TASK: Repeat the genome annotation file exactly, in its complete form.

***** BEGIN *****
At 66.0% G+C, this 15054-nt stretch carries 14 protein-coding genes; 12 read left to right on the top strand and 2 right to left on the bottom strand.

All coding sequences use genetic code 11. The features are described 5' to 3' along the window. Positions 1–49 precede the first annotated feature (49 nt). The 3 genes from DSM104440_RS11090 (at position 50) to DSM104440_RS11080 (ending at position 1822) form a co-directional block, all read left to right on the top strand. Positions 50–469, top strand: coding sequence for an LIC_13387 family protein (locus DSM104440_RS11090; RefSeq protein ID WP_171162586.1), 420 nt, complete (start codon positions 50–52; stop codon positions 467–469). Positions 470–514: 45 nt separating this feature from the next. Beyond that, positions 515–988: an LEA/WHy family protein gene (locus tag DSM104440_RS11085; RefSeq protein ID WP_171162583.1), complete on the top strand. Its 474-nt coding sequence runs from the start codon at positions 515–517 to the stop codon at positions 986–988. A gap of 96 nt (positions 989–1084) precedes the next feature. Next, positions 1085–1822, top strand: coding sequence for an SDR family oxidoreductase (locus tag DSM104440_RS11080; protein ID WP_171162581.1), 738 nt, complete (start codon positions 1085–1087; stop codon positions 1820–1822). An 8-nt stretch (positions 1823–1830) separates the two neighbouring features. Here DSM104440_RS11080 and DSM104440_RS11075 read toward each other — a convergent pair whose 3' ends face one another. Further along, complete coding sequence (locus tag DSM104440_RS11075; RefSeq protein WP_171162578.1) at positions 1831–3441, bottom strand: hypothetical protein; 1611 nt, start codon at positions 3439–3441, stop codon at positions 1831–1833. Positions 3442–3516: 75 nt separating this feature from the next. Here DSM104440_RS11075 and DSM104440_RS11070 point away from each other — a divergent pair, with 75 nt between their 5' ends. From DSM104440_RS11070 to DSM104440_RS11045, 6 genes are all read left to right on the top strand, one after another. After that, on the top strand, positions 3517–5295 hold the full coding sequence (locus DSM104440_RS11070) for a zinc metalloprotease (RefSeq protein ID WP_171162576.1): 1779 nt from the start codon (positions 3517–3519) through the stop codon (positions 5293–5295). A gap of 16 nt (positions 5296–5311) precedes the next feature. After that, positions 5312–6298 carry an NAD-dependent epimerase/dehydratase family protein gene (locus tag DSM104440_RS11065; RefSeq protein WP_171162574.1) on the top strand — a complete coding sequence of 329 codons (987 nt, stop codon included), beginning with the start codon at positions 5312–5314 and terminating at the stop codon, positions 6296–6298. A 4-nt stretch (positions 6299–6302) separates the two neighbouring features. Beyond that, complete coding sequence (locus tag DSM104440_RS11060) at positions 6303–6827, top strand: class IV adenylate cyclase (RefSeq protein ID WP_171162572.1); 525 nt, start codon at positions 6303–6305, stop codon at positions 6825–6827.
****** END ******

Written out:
At 66.0% G+C, this 15054-nt stretch carries 14 protein-coding genes; 12 read left to right on the top strand and 2 right to left on the bottom strand.

All coding sequences use genetic code 11. The features are described 5' to 3' along the window. Positions 1–49 precede the first annotated feature (49 nt). The 3 genes from DSM104440_RS11090 (at position 50) to DSM104440_RS11080 (ending at position 1822) form a co-directional block, all read left to right on the top strand. Positions 50–469, top strand: coding sequence for an LIC_13387 family protein (locus DSM104440_RS11090; RefSeq protein ID WP_171162586.1), 420 nt, complete (start codon positions 50–52; stop codon positions 467–469). Positions 470–514: 45 nt separating this feature from the next. Beyond that, positions 515–988: an LEA/WHy family protein gene (locus tag DSM104440_RS11085; RefSeq protein ID WP_171162583.1), complete on the top strand. Its 474-nt coding sequence runs from the start codon at positions 515–517 to the stop codon at positions 986–988. A gap of 96 nt (positions 989–1084) precedes the next feature. Next, positions 1085–1822, top strand: coding sequence for an SDR family oxidoreductase (locus tag DSM104440_RS11080; protein ID WP_171162581.1), 738 nt, complete (start codon positions 1085–1087; stop codon positions 1820–1822). An 8-nt stretch (positions 1823–1830) separates the two neighbouring features. Here DSM104440_RS11080 and DSM104440_RS11075 read toward each other — a convergent pair whose 3' ends face one another. Further along, complete coding sequence (locus tag DSM104440_RS11075; RefSeq protein WP_171162578.1) at positions 1831–3441, bottom strand: hypothetical protein; 1611 nt, start codon at positions 3439–3441, stop codon at positions 1831–1833. Positions 3442–3516: 75 nt separating this feature from the next. Here DSM104440_RS11075 and DSM104440_RS11070 point away from each other — a divergent pair, with 75 nt between their 5' ends. From DSM104440_RS11070 to DSM104440_RS11045, 6 genes are all read left to right on the top strand, one after another. After that, on the top strand, positions 3517–5295 hold the full coding sequence (locus DSM104440_RS11070) for a zinc metalloprotease (RefSeq protein ID WP_171162576.1): 1779 nt from the start codon (positions 3517–3519) through the stop codon (positions 5293–5295). A gap of 16 nt (positions 5296–5311) precedes the next feature. After that, positions 5312–6298 carry an NAD-dependent epimerase/dehydratase family protein gene (locus tag DSM104440_RS11065; RefSeq protein WP_171162574.1) on the top strand — a complete coding sequence of 329 codons (987 nt, stop codon included), beginning with the start codon at positions 5312–5314 and terminating at the stop codon, positions 6296–6298. A 4-nt stretch (positions 6299–6302) separates the two neighbouring features. Beyond that, complete coding sequence (locus tag DSM104440_RS11060) at positions 6303–6827, top strand: class IV adenylate cyclase (RefSeq protein ID WP_171162572.1); 525 nt, start codon at positions 6303–6305, stop codon at positions 6825–6827.